How to Paddle a SUP

Paddle boarding is an invigorating sport that combines balance, strength, and serenity on the water. While the prospect of standing up and paddling on a SUP (Stand Up Paddleboard) might seem daunting at first, a bit of guidance and practice can quickly turn apprehension into proficiency. Here’s your beginner's guide to finding your balance, mastering the paddle, and enjoying every moment on the water.

Getting Started: Standing Up

The initial challenge for many is simply standing up on the board. The key is not to fear falling—everyone does it! Wear a swimsuit, expect to get wet, and embrace the learning process with a smile.

 

  1. Find Your Kneeling Position: Begin by kneeling on the board with your legs on either side of the handle.
  2. Position Your Paddle: Lay the paddle across the board in front of you. You can hold onto it or grab it as you stand.
  3. Stand Up Slowly: Place your hands on the board for support, bring one foot forward at a time to replace your knees, then rise to a squat and up to standing, keeping your knees slightly bent.

 

Someone about to stand up on a SUP

Holding the Paddle

Proper grip and paddle length are crucial for an effective stroke.

  • Grip: For left-side paddling, your right hand should be on the grip at the paddle's end, with your left hand on the shaft. Keep your hands just over shoulder width apart.
  • Paddle Length: Adjust your paddle so it’s about five inches above your head. A slight bend in your elbow indicates the correct length.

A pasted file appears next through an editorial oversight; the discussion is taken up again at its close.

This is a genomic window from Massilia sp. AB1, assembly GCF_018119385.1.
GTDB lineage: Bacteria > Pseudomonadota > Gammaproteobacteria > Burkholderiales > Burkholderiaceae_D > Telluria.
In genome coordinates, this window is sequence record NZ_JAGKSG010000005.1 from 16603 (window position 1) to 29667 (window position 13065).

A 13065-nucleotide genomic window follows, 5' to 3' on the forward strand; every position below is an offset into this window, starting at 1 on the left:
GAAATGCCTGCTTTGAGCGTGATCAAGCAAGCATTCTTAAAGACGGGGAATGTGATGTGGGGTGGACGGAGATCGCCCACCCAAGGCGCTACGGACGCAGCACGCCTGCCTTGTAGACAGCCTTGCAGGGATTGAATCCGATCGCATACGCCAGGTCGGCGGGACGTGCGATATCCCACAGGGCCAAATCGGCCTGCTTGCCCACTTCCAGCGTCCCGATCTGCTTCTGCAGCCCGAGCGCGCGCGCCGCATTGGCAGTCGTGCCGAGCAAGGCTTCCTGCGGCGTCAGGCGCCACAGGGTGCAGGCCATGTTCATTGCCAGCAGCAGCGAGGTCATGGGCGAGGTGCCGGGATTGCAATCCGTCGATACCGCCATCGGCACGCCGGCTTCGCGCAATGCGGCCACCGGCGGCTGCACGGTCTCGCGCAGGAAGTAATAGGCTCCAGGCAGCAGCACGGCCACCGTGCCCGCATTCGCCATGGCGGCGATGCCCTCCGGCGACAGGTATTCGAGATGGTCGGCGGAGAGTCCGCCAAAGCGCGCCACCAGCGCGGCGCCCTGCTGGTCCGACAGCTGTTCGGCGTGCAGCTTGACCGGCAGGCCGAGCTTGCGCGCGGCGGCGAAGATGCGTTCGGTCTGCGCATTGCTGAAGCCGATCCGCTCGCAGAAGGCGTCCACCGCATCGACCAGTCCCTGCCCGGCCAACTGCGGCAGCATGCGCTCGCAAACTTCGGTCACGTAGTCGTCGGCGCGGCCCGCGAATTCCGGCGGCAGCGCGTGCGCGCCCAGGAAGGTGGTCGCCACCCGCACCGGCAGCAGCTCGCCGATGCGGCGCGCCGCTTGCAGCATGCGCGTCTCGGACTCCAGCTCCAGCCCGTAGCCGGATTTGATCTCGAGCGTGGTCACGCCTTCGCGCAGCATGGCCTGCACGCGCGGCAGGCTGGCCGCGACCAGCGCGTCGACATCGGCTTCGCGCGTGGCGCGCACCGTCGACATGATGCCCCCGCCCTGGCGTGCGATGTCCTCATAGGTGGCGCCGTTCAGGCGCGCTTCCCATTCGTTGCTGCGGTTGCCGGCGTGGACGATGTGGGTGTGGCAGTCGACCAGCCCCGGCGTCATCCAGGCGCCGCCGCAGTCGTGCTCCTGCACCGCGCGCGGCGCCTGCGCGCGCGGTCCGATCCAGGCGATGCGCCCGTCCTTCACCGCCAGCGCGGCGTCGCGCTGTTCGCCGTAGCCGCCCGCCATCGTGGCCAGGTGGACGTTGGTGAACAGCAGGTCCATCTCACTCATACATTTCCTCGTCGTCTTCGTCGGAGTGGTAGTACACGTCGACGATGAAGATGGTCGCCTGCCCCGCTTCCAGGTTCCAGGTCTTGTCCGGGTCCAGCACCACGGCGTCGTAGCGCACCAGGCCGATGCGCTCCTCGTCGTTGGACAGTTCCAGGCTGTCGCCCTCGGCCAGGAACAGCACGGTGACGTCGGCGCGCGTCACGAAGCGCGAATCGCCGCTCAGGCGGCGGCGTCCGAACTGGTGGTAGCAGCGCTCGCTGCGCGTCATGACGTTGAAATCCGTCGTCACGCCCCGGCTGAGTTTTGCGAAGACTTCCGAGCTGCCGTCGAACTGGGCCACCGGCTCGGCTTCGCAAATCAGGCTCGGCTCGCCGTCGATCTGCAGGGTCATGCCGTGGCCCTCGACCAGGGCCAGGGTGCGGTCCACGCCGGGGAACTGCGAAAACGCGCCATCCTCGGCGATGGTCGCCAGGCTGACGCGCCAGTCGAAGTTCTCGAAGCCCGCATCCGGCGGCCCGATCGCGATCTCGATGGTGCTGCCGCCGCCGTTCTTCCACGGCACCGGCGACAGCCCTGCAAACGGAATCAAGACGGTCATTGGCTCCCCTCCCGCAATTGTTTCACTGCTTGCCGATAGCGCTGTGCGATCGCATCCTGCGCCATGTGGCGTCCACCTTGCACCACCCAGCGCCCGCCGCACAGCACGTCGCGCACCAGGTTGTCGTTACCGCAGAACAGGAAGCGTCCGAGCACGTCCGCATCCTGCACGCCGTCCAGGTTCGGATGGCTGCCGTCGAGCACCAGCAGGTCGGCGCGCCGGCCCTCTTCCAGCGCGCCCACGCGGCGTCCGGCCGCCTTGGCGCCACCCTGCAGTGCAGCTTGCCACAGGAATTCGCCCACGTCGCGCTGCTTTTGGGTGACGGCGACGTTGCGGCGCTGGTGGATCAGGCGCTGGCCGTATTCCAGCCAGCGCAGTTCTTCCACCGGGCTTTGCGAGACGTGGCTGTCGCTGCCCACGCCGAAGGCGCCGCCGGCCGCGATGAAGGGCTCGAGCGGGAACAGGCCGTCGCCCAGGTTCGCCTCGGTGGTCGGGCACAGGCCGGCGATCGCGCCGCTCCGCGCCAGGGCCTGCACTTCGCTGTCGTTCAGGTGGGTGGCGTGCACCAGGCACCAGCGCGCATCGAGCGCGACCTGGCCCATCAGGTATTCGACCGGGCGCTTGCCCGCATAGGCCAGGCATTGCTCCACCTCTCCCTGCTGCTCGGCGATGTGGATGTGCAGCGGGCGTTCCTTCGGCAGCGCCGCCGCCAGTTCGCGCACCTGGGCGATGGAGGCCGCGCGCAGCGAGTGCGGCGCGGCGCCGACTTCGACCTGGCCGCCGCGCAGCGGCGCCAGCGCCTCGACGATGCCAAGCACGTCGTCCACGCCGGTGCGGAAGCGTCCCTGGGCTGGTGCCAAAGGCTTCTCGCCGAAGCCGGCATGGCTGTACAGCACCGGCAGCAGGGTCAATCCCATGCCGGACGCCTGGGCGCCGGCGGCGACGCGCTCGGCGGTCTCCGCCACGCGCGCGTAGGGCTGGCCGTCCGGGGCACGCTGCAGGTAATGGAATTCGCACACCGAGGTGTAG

Holding a SUP paddle correctly

Mastering Your Stroke

Understanding the dynamics of paddling is essential for maintaining direction and stability.

  • Standard Stroke: Keep the paddle close to the board, submerge the blade fully, and pull back towards you. This increases stability and helps keep a straight course.
  • Sweep Stroke: Use this wider, curved stroke to correct direction in windy or choppy conditions. It helps turn the board more efficiently.

A variety of paddle sizes for different paddlers

Common Beginner Questions

  • Why Are SUP Paddles Angled? The forward angle helps direct all your effort into moving forward, rather than lifting water, which would waste energy.
  • Falling Off and Getting Back On: If you fall, swim back to your board first. Use the center of the board to pull yourself up, using your arms and a kicking motion.
  • Paddling Upstream: It's possible but challenging for beginners. Paddle faster than the current and be prepared for quicker turns due to the flow.

Logo towards the front of the board

Conclusion

Paddle boarding is a rewarding sport that offers a unique way to explore the water, improve fitness, and enjoy nature. With the right board, a proper paddle, and a bit of practice, you’ll soon move from hesitant beginner to confident paddler. The Glide O2 Retro is an excellent all-around board for learners, offering stability, ease of use, and versatility for various water conditions.

Embrace the journey, and remember, every paddler started somewhere. The most important part is to have fun and enjoy the ride. Even if you fall off every now and then!

Falling off a paddle board

 

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